display of information; debugging procedures
printlevel := n
Statements within a particular procedure (or in the main session) are recognized in levels, determined by the nesting of conditional or repetition statements and the nesting of procedures.
The top (interactive) level is level 0; statements within conditional/repetition statements are level 1, or level 2 if doubly nested, et cetera. The first procedure is level 5; statements within conditional/repetition statements within a procedure are level 6, et cetera. The nth nested procedure is level 5⁢n.
The setting of the printlevel environment variable causes the display of the results of all statements executed up to the level indicated by printlevel. Initially, printlevel is set to 1.
Higher values of printlevel will cause more information to be displayed; negative values will cause no information to be displayed.
When execution errors are encountered and 2<printlevel a summary of calling routines, such as provided by tracelast, is also provided.
If an attempt is made to assign a non-integer to printlevel, an error is generated and the value of printlevel is not changed.
For debugging purposes, printlevel := 1000 is not uncommon.
For more comprehensive debugging facilities, see debugger.
The display of assignments can be controlled by three kernelopts options, traceincidentalassign, tracesplitmulassign, and traceshowspecassign.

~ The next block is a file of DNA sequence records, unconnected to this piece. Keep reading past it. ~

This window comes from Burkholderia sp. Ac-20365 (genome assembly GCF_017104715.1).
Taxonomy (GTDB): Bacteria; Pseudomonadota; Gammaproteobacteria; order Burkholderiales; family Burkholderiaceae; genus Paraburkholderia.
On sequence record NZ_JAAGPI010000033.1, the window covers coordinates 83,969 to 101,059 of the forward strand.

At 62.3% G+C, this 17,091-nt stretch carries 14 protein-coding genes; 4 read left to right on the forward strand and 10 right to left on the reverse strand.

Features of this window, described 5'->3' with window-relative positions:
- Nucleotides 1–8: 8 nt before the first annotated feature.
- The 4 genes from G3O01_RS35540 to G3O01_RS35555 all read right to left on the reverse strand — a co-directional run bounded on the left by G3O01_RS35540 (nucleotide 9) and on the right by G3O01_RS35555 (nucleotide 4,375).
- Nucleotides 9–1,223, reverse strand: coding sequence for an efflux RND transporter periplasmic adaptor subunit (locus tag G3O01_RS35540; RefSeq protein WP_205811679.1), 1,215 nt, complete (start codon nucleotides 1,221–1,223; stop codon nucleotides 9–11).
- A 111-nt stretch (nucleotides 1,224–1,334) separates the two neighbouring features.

By default, assignments that occur as side-effects of calls to Maple built-in functions, such as assign or the 3-argument form of member, are shown during tracing. Setting kernelopts(traceincidentalassign=false) will suppress the display of such incidental assignments.
Setting kernelopts(tracesplitmulassign=true) will cause multiple assignments (for example, a,b := c,d;) to be displayed individually. For multiple assignments of many variables, or with complicated right hand sides, this is often easier to read.
Setting kernelopts(traceshowspecassign=true) causes some assignments to display in a distinctive way:
Operator assignments that don't actually take place (for example, the second assignment in a := false; a and= b;) will be displayed using the symbol &:= instead of :=.
Some assignments do not actually assign to the variable on the left hand side of the assignment statement, but instead assign into the value that the variable currently has. For example, if the value of A is an Array, then the assignment A := x; or the operator assignment A ,= y assign into the Array, but A itself is not changed (that is, A continues to refer to the same, now modified, Array or table). Such assignments are then displayed using the symbol &= instead of :=.
Except as described otherwise above, operator assignments such as x += y; are displayed as x := finalValue, where finalValue refers to the value that was assigned to x (x + y in this case).
Download Help Document
What kind of issue would you like to report? (Optional)